I like to say that I didn’t grow up Indian.
Not that it makes me happy, but it’s the easiest way to explain the person I am today. So many people ask me why I speak the way I do, why I don’t dress in Indian clothes or watch Bollywood movies. It can be embarrassing to explain that, well, I grew up in a predominantly white culture.
[bctt tweet=”It can be embarrassing to explain that I grew up in a predominantly white way.” username=”wearethetempest”]
I went to a white school, my family was one of the very few Indian families in a largely white neighborhood, and I only had white friends.
And I won’t lie, that made it difficult to connect with Indian culture.
My parents tried as much as they could to surround my sisters and me with our culture. Of course, my mother cooked the most amazing Indian food for us almost every single day. She also took us to family events where we would wear traditional Indian clothing and listen to Indian music. I was even enrolled in Bollywood dance classes for a while, though those didn’t last very long.
But as much as they did for us, I never felt like I was truly Indian. In fact, I got into the habit of denying it whenever anything related to Indian heritage came up.
[bctt tweet=”I never felt like I was truly Indian, to the point where I would flat-out deny it.” username=”wearethetempest”]
In part, the distance I kept from my culture is because of apartheid. Despite what many believe, the kind of racism that existed during apartheid still exists today in South Africa. The state segregation of Indian people from white people made it so that we always felt inferior.
Many people in our community still believe this, and that filters down into the way we speak, eat, dress, act, and even raise our children.
For a long time, I believed that I was inferior to my white friends, so forming meaningful relationships with them was difficult. Beyond that, I was treated differently from everyone else; the token Indian girl.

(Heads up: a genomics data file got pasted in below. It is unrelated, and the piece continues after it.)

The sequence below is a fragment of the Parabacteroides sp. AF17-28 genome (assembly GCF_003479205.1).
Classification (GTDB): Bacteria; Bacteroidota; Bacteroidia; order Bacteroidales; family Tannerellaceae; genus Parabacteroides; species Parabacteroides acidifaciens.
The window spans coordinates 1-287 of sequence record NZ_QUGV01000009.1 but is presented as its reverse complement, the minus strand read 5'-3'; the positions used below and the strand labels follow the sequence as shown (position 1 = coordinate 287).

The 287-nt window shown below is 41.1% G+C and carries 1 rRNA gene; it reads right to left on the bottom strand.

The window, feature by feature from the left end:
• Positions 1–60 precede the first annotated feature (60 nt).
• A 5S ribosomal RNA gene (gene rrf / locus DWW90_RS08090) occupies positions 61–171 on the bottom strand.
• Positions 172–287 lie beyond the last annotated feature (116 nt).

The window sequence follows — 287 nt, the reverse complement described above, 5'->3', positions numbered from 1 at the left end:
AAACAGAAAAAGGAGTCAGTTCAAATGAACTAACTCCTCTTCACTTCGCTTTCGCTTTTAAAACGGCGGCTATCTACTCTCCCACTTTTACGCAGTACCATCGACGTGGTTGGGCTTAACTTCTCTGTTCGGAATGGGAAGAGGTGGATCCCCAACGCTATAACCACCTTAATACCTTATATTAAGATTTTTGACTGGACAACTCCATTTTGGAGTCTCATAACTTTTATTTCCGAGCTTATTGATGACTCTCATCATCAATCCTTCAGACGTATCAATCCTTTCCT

[bctt tweet=”I believed that I was inferior to my white friends.” username=”wearethetempest”]
When I grew up and entered university, I met incredible mentors who taught me to think of myself differently. I began to understand my life in relation to whiteness, and realized that what I was going through was called the “colonization of the mind.”
I first heard about this while reading Franz Fanon’s Black Skin, White Masks. The easiest way to explain it is that colonialism affects the way we understand ourselves as people of color. The result is that I, for example, do not want to associate myself with any kind of Indian culture because I view it as inferior to white culture. This means that I will do whatever I can to act white.
I remember times when I even pretended like I couldn’t handle spicy food.
I mean, really, who was I kidding?
[bctt tweet=”I remember times when I even pretended like I couldn’t handle spicy food.” username=”wearethetempest”]
Learning about the colonization of the mind made me realize what I lacked: a deliberately formed connection to Indian culture.
So I decided to embark on a journey of rediscovery. I would learn where my family comes from, engage more with Indian pop culture, and even start taking Hindi lessons at the temple in my area.
Sounds pretty simple, right?
Well, it’s been a while and I’ve learned a few things. Firstly, it’s much easier to say you’re going to retrace your ancestry than actually doing it. The truth is that it takes time and a family that has at least some inkling of their ancestry. But my family was so poor when they came to South Africa through indentured labor that keeping those connections to the so-called “motherland” wasn’t a priority.
Secondly, I just never felt a connection to Indian pop culture. I tried to watch Bollywood movies and listen to some famous songs, but felt mortified when I couldn’t enjoy them as much as I wanted to. The most I’ve been able to keep up with is sharing relatable clips from Buzzfeed India’s Facebook page.
And as for the Hindi lessons? Well, we’ll leave that for another day.
What I didn’t realize at the beginning of this well-intentioned journey was that it would be emotionally draining. I honestly expected to come out on the other side an Indian culture know-it-all, but instead, I came out feeling even more disconnected than before.
What I had to realize is that maybe I’m not going to like Bollywood movies. Maybe I’m not going to get all the jokes and bond with other Indian people over them. Maybe I’m going to eat a plate of spaghetti bolognese for dinner tonight and fucking love it.
But that doesn’t make me any less Indian. Instead, it just makes me my own version of Indian: Ariana.